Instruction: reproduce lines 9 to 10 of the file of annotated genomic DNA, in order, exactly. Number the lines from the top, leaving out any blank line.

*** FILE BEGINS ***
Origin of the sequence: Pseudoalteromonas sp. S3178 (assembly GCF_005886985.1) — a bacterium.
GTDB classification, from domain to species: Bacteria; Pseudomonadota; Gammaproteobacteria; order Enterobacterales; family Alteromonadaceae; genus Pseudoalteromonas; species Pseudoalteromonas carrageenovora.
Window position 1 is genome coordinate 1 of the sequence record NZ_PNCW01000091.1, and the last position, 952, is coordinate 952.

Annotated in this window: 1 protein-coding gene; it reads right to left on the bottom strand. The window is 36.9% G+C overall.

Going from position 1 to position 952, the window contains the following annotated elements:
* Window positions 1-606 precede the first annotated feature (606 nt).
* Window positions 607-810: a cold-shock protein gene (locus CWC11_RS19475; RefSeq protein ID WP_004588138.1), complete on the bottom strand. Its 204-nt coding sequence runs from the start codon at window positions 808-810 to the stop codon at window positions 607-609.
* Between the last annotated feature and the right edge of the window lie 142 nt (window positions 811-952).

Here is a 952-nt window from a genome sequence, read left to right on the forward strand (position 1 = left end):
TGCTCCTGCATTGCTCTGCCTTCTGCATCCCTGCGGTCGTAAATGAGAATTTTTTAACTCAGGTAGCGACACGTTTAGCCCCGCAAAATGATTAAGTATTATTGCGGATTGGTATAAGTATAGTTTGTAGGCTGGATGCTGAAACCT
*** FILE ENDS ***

Here is a 952-nt window from a genome sequence, read left to right on the forward strand (position 1 = left end):
TGCTCCTGCATTGCTCTGCCTTCTGCATCCCTGCGGTCGTAAATGAGAATTTTTTAACTCAGGTAGCGACACGTTTAGCCCCGCAAAATGATTAAGTATTATTGCGGATTGGTATAAGTATAGTTTGTAGGCTGGATGCTGAAACCT